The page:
Originall yposted by Jennifer Dlouhy - Houston Chronicle - August 9, 2010
WASHINGTON — Lawmakers eager to prevent another oil spill in the Gulf of Mexico — and prove to voters that they’re responding to the Deepwater Horizon disaster — are insisting on new standards for blowout preventers, a last line of defense against runaway wells.
Federal regulators at the Interior Department also are mulling new rules that could boost the chances the 450-ton safety devices would stop a blowout by shearing through pipe and cutting off the oil and natural gas. The mandates aim to respond to vulnerabilities revealed when the five-story blowout preventer at BP’s doomed Macondo well failed to block an estimated 4.9 million barrels of oil from gushing into the Gulf of Mexico over 85 days. But petroleum engineers warn that mandates for extra triggering mechanisms and more pipe-cutting rams might not have helped stop the oil at BP’s well, and industry officials say some proposed rules might require blowout preventers too big to fit on some drilling rigs. Oil and gas industry leaders want lawmakers and regulators to wait for a full investigation of why the preventer at BP’s well failed on April 20 before setting new rules that could trigger a top-to-bottom redesign of the devices. American Petroleum Institute President Jack Gerard says the rush to regulate is tantamount to “going into surgery without a diagnosis.” “While the focus has been on the blowout preventer, even those on site will tell you we don’t yet know the exact cause,” Gerard said. “A legislative response to the spill is appropriate,” he said, but hasty changes increase the potential of introducing new risks into the drilling process.
BP’s preventer failure
Invented nearly 90 years ago, blowout preventers, often called BOPs, are giant stacks of valves installed on top of land and sea wells to help maintain control during unexpected pressure changes. They play their most vital role in emergencies, when metal shear rams are triggered to slash through the drill pipe and casing. A device called a blind shear ram is supposed to slam shut and seal off the open hole. At BP’s Macondo well, that didn’t happen, despite at least three attempts to activate the rams — first by workers on the drilling rig, next by a “deadman switch” automatically triggered whenever the preventer’s power, communication and hydraulics connections are severed, and finally by remote-controlled underwater vehicles. Final conclusions about what went wrong may depend on an autopsy of the blowout preventer at Macondo once it is exhumed from the ocean floor. One theory is that an extra piece of drill pipe or other debris flew into the space between the rams and prevented them from cutting and closing fully. Lawmakers insist blowout preventers should have more built-in redundancy, including an additional blind shear ram that could sever and seal off open pipe even if debris blocked another ram. “We know blowout preventers are not foolproof — not even close,” said Rep. Henry Waxman, D-Calif. But, he said, new requirements for redundant rams and backup control systems could increase their reliability. The House voted last month to require the Interior Department to issue new regulations requiring a second set of blind shear rams on BOPs, along with redundant emergency backup control systems for remotely activating the devices whenever communications with the rig are severed. That could include $500,000 acoustic triggers already required by Brazil and Norway, though U.S. drilling experts have questioned their effectiveness.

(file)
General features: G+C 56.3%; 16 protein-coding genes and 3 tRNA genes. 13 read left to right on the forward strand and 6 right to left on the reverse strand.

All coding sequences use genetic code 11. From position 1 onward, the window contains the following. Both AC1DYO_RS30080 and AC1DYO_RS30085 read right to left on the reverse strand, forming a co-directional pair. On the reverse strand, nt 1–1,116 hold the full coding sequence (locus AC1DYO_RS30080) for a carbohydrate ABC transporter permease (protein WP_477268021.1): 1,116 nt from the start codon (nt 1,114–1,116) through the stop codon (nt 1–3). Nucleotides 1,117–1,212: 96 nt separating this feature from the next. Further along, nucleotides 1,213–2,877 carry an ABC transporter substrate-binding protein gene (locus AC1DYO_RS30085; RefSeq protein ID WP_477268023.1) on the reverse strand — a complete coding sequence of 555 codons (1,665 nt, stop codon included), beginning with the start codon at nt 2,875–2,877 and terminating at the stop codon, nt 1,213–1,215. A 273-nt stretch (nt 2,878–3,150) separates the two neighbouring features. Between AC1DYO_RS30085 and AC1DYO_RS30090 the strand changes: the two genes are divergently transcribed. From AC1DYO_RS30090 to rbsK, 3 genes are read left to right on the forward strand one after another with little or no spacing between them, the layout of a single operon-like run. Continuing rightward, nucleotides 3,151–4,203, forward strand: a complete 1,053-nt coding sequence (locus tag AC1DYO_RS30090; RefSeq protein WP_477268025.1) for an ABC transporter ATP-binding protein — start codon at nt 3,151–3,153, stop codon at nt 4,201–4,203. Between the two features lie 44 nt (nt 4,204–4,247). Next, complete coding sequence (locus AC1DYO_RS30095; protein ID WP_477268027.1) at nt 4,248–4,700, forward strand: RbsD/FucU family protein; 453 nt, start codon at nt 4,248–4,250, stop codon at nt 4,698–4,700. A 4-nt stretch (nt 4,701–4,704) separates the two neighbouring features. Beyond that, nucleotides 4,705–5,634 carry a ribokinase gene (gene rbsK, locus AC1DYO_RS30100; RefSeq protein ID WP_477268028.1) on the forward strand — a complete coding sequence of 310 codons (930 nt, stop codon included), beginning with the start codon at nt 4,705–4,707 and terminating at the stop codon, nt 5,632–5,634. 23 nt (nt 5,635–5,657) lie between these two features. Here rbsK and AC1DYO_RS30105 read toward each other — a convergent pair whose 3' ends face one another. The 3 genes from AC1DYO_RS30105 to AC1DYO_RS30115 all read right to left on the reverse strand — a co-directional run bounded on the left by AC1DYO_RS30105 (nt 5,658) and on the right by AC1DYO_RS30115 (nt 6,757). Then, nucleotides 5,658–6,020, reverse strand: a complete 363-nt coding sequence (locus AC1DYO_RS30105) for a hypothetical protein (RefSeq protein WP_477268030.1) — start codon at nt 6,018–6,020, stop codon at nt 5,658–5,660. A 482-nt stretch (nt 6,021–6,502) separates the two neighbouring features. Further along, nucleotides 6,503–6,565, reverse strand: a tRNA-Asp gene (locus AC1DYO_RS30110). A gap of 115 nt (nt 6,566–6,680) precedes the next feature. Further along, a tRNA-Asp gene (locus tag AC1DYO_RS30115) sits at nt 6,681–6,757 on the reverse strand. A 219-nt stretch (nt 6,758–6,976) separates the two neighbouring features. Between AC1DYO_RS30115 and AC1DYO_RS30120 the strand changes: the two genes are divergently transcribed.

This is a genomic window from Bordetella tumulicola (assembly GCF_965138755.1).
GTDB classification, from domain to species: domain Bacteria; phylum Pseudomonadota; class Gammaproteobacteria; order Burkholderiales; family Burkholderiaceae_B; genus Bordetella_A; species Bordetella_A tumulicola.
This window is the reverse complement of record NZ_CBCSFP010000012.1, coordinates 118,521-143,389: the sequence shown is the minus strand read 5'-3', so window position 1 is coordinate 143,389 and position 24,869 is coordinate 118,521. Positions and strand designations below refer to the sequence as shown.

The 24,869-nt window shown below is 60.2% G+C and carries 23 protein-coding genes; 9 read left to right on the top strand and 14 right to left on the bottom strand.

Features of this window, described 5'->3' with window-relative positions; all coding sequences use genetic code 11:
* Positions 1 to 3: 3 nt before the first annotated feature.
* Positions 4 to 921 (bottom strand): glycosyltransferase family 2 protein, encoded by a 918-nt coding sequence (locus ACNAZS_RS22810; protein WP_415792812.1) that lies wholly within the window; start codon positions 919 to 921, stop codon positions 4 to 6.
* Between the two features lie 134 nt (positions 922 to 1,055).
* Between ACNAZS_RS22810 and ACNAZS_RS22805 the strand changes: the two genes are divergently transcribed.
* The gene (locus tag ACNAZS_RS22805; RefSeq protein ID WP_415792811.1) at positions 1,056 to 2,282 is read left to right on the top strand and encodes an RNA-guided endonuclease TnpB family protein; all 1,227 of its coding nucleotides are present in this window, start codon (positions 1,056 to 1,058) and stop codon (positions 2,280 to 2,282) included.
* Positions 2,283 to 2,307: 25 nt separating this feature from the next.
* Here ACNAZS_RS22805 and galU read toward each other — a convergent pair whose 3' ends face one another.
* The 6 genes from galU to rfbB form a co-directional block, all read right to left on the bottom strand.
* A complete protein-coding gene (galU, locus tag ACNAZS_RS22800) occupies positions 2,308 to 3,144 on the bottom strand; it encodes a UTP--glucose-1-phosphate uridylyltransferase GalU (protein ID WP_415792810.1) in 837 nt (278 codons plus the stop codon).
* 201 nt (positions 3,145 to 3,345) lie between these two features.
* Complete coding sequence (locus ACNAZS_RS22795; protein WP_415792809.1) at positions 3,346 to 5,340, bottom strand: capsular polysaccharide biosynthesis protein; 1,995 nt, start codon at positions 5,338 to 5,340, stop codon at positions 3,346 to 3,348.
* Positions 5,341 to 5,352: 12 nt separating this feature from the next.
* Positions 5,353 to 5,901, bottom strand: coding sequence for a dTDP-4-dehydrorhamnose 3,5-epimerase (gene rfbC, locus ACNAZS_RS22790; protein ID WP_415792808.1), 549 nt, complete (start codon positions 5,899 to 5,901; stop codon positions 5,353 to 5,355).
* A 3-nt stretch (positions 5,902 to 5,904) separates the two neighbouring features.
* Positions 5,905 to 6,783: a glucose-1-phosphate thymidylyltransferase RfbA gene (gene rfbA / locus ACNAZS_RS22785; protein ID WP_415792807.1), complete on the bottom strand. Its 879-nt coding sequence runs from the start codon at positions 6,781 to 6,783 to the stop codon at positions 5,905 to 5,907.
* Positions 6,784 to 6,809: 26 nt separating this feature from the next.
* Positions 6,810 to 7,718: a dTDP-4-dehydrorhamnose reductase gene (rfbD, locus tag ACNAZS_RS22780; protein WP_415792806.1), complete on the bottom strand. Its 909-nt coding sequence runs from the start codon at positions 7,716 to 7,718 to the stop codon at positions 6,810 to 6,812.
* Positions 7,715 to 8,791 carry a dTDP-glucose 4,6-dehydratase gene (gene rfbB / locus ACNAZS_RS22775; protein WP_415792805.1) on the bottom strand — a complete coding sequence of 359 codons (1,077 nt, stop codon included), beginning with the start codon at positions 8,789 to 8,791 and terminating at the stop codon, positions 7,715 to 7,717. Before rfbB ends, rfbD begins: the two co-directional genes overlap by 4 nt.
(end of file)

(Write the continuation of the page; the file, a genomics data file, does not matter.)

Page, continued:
The House-passed bill also contains new mandates for the wells themselves. It would require new rules for cement barriers and at least two other physical barriers at wells — all designed so that if one doesn’t work, it doesn’t cause a cascade of failures. Industry leaders chafe at Congress’ push for new requirements. “Bills that mandate technical and engineering characteristics of blowout preventers are examples of Congress overreaching their expertise,” said Lee Hunt, president of the International Association of Drilling Contractors. API’s Gerard said Congress should leave BOP engineering to technical experts. Waxman counters that the House-passed bill only lays out broad goals for future requirements and leaves details up to federal regulators. “We were careful to provide regulatory flexibility so that the minimum requirements can evolve as the technology improves,” he said.
Size could be an issue
Drilling contractors warn that beefed-up blowout preventer requirements could cause the devices to grow so large they won’t fit inside shallow-water drilling rigs, where they are installed and used onboard. “A rig is very intimately designed for spacing and weight,” noted Jim Noe, a vice president of Houston-based Hercules Offshore. Greg McCormack, director of the University of Texas Petroleum Extension Service, estimated that installing an additional shear ram could add as much as 10 feet to the BOP stack. “It’s going to mean a lot of retrofitting,” McCormack said. “For some of these older rigs, it’s not going to be profitable.” Before the House passed its drilling bill, industry officials implored lawmakers to narrow the requirements to wells deemed “high risk” by regulators — or at least rule out shallow-water drilling where the BOP is easily accessible above the sea. The final legislation — which has not passed the Senate — does not distinguish between well types. Drilling experts say the focus on blowout preventers misses bigger problems of poor training and well design. “It doesn’t do any good to continue to stack blowout prevention equipment on top of a well bore that’s improperly designed to begin with,” said Gene Beck, a petroleum engineer with Texas A&M. McCormack said there is not enough focus on training. “You can put all these mechanical devices in,” he said, “but, at the end of the day, people have to operate them.”